Given the current state at the position for Arizona, one could argue this is the team’s single biggest need entering 2021. Each of those players mentioned will come at a high price tag and none are perfect but all represent a significant upgrade over what the Cardinals currently have in house.
From Chad Williams, to Christian Kirk, Andy Isabella and Hakeen Butler, Keim’s track record shows that drafting the receiver position is not his strong suit. Only former Cardinal, now Buffalo Bill pass catcher John Brown has eclipsed one thousand yards receiving (2015) and he was subsequently allowed to hit the market by Keim.
As for the trade market, you could argue this is where Keim is at his best as a general manager. Tremendous, franchise changing acquisitions like that of Carson Palmer, Chandler Jones, and most recently DeAndre Hopkins all came with Keim at the helm.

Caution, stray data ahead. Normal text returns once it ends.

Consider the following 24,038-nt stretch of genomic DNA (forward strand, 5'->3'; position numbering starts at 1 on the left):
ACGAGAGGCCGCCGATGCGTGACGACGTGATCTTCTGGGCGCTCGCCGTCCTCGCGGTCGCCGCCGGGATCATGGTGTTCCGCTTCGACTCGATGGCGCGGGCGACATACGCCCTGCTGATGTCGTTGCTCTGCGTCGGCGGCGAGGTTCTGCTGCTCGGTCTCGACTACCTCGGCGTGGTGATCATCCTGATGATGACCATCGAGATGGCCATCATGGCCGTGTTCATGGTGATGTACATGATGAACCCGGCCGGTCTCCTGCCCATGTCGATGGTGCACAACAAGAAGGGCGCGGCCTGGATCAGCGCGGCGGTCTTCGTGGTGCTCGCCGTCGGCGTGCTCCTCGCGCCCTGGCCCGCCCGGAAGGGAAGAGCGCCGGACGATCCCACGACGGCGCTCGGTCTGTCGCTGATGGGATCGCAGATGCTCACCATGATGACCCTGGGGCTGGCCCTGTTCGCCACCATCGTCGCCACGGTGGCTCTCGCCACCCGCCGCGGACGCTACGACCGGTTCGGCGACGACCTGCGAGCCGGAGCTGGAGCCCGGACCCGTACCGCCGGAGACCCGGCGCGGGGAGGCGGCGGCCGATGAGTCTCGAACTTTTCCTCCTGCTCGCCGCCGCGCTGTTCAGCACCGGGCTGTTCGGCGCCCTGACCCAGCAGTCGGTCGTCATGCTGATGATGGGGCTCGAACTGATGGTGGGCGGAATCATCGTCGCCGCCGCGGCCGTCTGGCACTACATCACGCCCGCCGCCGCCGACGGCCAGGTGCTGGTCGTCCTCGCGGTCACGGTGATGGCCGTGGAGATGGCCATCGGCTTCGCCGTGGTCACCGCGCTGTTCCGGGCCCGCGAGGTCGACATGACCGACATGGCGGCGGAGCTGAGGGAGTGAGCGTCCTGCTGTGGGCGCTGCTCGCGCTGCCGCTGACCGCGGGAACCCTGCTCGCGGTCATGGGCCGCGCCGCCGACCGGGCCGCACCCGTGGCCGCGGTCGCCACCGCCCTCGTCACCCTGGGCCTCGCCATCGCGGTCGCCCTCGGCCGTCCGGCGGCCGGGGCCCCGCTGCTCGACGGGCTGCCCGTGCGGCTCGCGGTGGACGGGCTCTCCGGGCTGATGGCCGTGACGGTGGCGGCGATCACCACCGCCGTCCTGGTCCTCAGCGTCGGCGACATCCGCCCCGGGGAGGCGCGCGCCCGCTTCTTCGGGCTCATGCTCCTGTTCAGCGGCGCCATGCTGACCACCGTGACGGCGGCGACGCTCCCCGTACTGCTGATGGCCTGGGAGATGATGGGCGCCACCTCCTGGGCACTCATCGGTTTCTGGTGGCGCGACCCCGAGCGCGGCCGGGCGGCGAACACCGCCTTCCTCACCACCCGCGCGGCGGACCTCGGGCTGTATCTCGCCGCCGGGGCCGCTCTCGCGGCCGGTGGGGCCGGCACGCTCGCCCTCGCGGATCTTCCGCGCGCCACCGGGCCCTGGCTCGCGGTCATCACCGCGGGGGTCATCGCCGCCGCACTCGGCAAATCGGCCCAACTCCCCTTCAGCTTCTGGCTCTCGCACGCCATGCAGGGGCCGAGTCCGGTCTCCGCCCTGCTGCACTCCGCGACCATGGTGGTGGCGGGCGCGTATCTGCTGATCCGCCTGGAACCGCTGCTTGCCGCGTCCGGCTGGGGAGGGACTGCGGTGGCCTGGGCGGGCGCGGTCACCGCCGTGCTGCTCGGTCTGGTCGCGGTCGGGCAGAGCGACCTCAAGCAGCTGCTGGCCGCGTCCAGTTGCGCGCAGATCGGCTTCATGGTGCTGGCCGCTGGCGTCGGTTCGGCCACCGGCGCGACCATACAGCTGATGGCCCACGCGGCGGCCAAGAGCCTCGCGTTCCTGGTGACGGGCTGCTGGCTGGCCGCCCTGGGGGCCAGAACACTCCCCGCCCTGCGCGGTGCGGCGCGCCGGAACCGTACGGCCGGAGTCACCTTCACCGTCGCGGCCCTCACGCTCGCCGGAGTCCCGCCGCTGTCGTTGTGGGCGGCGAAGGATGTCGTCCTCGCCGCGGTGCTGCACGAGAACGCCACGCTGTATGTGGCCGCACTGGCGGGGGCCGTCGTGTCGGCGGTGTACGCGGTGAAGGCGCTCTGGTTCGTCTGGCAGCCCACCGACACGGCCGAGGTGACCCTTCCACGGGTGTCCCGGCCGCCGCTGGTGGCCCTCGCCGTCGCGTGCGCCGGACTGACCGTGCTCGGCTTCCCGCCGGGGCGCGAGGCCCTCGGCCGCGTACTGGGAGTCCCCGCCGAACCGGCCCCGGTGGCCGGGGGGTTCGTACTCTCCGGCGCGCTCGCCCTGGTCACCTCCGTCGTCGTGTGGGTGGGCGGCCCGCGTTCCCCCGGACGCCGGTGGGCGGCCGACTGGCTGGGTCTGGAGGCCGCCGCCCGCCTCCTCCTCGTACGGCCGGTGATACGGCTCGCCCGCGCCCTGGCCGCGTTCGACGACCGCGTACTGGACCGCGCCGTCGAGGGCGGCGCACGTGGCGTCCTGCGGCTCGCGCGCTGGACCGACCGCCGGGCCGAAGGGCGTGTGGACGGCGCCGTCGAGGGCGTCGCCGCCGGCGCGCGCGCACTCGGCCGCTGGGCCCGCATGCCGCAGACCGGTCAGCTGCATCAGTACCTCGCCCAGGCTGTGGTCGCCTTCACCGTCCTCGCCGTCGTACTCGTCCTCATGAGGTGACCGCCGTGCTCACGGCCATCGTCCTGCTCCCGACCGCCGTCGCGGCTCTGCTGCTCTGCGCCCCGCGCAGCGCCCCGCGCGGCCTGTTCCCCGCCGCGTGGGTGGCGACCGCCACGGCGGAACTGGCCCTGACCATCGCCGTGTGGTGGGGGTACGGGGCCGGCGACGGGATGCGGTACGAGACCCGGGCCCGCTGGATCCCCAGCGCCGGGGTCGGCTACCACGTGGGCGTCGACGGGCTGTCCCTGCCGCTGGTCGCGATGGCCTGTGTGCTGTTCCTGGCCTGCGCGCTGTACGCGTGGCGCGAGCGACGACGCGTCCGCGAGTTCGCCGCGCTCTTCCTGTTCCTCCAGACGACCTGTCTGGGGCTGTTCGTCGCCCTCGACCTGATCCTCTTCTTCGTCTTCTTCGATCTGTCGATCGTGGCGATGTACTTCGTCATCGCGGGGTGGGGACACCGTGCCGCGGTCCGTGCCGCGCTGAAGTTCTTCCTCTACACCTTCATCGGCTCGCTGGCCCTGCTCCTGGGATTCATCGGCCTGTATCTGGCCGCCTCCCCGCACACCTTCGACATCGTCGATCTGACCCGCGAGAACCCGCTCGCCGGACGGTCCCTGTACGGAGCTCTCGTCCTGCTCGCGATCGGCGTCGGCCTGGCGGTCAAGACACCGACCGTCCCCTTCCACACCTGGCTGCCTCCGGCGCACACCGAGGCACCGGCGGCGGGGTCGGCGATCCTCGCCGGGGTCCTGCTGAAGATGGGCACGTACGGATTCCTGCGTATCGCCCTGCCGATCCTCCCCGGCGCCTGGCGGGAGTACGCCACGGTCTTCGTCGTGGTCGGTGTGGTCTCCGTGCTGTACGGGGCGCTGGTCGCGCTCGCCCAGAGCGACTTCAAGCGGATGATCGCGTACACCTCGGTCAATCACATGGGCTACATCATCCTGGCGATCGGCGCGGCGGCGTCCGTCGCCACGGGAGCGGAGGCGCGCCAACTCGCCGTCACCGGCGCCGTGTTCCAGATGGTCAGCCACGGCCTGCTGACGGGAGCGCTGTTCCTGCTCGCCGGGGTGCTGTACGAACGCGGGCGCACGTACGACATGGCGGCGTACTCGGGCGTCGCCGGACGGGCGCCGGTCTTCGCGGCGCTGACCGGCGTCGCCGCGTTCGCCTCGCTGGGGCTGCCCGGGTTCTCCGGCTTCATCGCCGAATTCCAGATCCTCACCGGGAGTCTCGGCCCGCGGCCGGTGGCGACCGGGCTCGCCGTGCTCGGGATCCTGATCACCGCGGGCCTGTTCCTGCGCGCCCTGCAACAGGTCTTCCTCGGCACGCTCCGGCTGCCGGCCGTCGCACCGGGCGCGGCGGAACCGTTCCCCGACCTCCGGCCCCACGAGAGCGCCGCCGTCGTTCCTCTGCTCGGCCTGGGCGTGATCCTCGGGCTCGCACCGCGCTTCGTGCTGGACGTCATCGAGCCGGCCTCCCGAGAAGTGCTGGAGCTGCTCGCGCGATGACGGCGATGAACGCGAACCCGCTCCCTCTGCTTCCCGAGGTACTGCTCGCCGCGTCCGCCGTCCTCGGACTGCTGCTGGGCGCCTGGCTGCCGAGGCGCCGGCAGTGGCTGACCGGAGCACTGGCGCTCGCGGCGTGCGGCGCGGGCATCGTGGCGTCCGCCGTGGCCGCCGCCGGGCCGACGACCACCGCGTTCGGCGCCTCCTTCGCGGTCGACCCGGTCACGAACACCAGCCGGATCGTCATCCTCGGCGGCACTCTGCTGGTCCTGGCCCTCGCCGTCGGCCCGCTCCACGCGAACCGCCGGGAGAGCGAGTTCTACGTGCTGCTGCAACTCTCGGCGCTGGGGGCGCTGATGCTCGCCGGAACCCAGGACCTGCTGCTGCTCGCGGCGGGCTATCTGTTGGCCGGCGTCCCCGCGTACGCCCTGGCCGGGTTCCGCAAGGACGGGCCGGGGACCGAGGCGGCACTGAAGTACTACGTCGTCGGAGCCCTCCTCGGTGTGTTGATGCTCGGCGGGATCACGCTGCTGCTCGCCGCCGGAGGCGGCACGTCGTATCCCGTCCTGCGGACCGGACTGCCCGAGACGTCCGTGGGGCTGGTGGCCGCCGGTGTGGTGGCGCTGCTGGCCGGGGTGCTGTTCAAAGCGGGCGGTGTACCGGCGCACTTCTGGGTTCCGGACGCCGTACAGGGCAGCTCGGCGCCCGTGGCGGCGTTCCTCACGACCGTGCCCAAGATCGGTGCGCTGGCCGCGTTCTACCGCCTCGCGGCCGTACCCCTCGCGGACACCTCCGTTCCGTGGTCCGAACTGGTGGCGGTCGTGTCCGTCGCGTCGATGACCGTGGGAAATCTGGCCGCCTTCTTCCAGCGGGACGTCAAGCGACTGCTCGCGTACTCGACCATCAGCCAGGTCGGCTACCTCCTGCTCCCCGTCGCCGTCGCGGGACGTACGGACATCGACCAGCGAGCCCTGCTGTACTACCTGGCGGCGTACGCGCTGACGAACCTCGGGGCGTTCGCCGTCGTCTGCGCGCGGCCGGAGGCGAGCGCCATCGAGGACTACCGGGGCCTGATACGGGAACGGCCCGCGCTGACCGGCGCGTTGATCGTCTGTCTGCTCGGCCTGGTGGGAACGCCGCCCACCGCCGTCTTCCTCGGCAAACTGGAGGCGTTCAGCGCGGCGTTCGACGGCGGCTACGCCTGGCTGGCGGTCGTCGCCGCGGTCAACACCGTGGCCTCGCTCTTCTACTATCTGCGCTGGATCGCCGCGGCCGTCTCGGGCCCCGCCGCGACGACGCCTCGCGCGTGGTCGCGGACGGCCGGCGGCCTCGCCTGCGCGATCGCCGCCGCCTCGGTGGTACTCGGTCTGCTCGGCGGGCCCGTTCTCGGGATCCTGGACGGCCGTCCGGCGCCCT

I’d argue, if you’re gonna deal picks for proven players, this is the year to do it...— Johnny Venerable (@JohnnyVenerable) February 1, 2021
-Reduced tape for players
-Limited access for scouts
Rams and Seahawks have already shown you what they think of this draft by dealing away premium draft capital. Cards up next?
With the Cardinals desperately seeking help at the cornerback position , and the free agent market leaving much to be desired, this is where Keim can target a long term fix in exchange for 2021 draft capital.
Rumor has it he’s going to be available and Keim would be best served to closely monitor the former Buckeye’s market.
Then there’s the 2021 NFL Draft, which could be the greatest crapshoot in league history when it comes to selecting players. Outside of a couple elite names, the first round could be a hodgepodge of players who peaked 12-18 months ago in combination with one year wonders from a reduced, pandemic season.